By Stephen Pate – American Blues man Guy Davis is playing in Charlottetown, PEI this weekend.
Mr. Davis has refused to change his show to an accessible venue for people in wheelchairs or other disabilities, barring anyone in a wheelchair from getting in.
Update – Guy Davis do the right thing and apologize to the disability community of PEI for ignoring our human rights to make a buck. As the Bob Dylan song says “money comes and goes” but integrity can’t be bought. See the postscript below for more.
Mr Davis will be playing at the venue in an upper room called “The Pourhouse”.
Davis is the son of famed African American Civil Rights Activists Ossie Davis and Ruby Dee.
I bought tickets to the Charlottetown show and published a story about the tour. Guy Davis On Tour From Boston To Canada and Back
Facebook comment on inaccessible Guy Davis show“I’d love to go see him action,” wrote a friend on Facebook. “Too bad the Pourhouse isn’t accessible.” He has used a wheelchair for years.
Oops my bad, I forgot about wheelchair access.
There are two entrances to “The Pourhouse’, one on the corner and it has a ramp.
The second door double as the exit when there is a show upstairs. There is no button door opener. There are also two steps. That would not be accessible.
In “The Pourhouse” lobby the first thing you’ll see this is ‘Watch your step’ sign. You can’t get over that step with a wheelchair.
Beyond that to the right are the steep stairs up to The Pourhouse. There’s no elevator or lift. The Hostess told me the upstairs is not accessible. I believe her.
If they have a Guy Davis concert up there, people in wheelchairs won’t be able to get in or leave in a hurry if there’s an emergency. That could be dangerous.
We spoke to, Thom Wolke, management for Guy Davis. At first he told us that they would look into it. If there was another venue that was close by they would move the show.
By Tuesday at noon, Thom Wolkechanged his mind. He said they wouldn’t move it and it was inconvenient for Mr Davis to go somewhere else. Inconvenience is not an excuse for not proving inaccessible public places.
Davis’ management actually told me that there was no other venue. So, I called two places. One of the best venues in Charlottetown, a $30 million site, was available at a very reasonable price.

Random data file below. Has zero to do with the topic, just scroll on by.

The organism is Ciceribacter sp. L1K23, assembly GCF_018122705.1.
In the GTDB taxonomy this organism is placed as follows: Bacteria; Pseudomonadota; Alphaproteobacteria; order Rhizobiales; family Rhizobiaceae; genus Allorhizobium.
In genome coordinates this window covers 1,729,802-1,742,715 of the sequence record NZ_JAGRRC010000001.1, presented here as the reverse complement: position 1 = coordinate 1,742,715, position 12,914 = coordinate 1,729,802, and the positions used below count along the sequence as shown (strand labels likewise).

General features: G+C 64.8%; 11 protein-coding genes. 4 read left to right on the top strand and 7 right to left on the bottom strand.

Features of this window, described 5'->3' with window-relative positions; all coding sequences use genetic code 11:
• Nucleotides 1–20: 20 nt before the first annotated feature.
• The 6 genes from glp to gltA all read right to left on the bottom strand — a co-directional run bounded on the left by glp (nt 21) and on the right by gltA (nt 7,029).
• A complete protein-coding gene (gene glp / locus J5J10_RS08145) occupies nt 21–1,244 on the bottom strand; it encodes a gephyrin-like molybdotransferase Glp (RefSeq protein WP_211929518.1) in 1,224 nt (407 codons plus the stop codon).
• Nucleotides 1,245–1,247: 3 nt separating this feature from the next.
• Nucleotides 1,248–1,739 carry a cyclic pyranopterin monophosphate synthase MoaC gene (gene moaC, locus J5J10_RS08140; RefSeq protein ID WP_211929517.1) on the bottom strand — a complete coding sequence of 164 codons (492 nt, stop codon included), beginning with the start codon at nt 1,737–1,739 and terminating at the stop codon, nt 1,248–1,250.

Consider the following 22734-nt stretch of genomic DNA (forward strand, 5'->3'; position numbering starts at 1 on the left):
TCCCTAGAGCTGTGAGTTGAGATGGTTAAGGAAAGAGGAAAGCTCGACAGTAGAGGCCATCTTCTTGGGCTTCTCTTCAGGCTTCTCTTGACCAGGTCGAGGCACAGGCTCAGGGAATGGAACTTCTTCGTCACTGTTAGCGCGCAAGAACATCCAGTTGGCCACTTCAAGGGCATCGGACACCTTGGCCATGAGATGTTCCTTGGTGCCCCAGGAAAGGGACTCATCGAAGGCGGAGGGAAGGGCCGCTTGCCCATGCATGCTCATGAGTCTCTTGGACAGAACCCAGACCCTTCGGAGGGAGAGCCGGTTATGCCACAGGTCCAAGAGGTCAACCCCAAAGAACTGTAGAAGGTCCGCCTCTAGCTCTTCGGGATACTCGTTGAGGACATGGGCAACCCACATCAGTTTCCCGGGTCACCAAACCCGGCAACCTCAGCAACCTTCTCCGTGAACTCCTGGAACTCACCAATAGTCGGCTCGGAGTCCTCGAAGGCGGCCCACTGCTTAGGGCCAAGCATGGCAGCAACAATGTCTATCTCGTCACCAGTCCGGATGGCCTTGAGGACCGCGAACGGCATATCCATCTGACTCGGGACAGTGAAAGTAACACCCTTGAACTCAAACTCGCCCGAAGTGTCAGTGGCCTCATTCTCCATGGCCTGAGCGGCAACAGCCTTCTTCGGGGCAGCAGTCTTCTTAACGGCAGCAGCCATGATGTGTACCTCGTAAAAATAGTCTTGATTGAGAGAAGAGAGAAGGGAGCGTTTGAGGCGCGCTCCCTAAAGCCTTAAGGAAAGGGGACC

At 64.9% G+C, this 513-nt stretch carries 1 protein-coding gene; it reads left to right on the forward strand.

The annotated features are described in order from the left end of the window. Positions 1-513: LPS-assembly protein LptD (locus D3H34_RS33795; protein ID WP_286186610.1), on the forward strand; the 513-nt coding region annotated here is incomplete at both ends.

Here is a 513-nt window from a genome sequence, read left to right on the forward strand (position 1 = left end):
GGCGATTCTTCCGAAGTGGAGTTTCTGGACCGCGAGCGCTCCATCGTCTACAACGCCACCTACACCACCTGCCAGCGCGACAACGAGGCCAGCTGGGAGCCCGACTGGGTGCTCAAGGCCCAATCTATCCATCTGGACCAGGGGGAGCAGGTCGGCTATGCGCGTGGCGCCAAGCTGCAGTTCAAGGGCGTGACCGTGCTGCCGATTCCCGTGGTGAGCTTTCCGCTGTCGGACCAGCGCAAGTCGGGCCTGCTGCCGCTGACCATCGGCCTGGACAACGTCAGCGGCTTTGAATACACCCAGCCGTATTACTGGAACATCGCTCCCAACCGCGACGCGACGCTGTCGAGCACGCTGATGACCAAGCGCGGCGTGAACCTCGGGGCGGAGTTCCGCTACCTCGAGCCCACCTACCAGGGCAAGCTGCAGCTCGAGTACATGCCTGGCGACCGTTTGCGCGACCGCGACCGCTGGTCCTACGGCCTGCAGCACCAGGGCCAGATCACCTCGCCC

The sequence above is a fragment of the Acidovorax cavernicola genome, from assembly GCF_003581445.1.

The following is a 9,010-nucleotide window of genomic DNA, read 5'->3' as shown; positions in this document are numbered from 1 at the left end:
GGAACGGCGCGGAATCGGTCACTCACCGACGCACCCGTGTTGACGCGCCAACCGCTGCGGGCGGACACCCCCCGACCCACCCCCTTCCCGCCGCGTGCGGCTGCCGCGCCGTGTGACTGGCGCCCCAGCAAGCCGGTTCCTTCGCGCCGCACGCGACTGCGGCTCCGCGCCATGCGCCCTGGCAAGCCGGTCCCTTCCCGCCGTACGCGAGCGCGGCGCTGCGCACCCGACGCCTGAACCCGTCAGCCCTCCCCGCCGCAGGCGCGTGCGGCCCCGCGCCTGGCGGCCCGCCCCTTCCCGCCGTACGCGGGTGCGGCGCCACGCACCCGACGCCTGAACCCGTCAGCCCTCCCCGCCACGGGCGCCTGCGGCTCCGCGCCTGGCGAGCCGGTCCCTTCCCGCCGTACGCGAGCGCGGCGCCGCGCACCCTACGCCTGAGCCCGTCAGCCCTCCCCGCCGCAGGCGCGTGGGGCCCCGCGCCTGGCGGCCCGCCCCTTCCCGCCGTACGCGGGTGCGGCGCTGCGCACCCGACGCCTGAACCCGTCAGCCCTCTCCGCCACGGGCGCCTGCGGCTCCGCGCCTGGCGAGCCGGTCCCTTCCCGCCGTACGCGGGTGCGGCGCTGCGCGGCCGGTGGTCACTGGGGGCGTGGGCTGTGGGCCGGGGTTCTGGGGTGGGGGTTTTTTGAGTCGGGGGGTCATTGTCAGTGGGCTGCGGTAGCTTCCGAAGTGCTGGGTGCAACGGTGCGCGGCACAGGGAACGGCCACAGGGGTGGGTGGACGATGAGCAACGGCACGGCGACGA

I offered that to them but they said that I would have to pay for it. This is so rich I’ll repeat it.
Do have a sponsor lined up to take care of these extra expenses you mention and the actual expenses to pay people to notify all the ticket buyers, plus the lost revenue to the Pour House, and the lost income to the employees there ?
Let me know if you have all that lined up, and if that is the case, I’ll insist we make this change that you requested at the 11th hour. (Thom Wolke, manager Guy Davis email Tue 4/04/17 3:24 PM)
People with disabilities, according to Guy Davis, should pay for reasonable accommodations at public events. These would include, quoting:
- extra expenses you mention ($350 room rental)
- the actual expenses to pay people to notify all the ticket buyers
- the lost revenue to the Pour House
- the lost income to the employees there,
Of this is completely against the law but Mr. Wolke said,
Let me know if you have all that lined up, and if that is the case, I’ll insist we make this change that you requested at the 11th hour. (Thom Wolke)
I thought that as a person in a wheelchair and as a reporter, it wasn’t my job to do that.
I’m kinda disappointed because Mr Davis’ family had the reputation of being big advocates of civil rights and it’s just disappointing. I was assured by Mr. Wolke that Davis knew all about this and agreed with Wolke.
And I won’t be able to go the concert because there’s no way I can get up those stairs.
I am sure Mr. Davis and his management would not attempt to deny people with disabilities their rights under the Americans With Disabilities Act, which states public places must be accessible.
I can see a hard-nosed manager trying to save money for his client. I don’t understand how someone of conscience, a “nice guy” would do this.
From reports, the Charlottetown show sold out. I’m happy for Guy Davis.
Now he needs to issue a formal apology to the disability community, and to me for the abuse his employees heaped on me.
I respect Guy Davis’ right and need to make a living as a musician. Touring is not an easy life. That does not excuse abusing the rights of people with disabilities, some of the weakest people in our community.
Guy Davis’ US and Canadian tour management showed an unusual disdain for human rights by not organizing more thoroughly in advance and then blaming me for bringing it to their attention.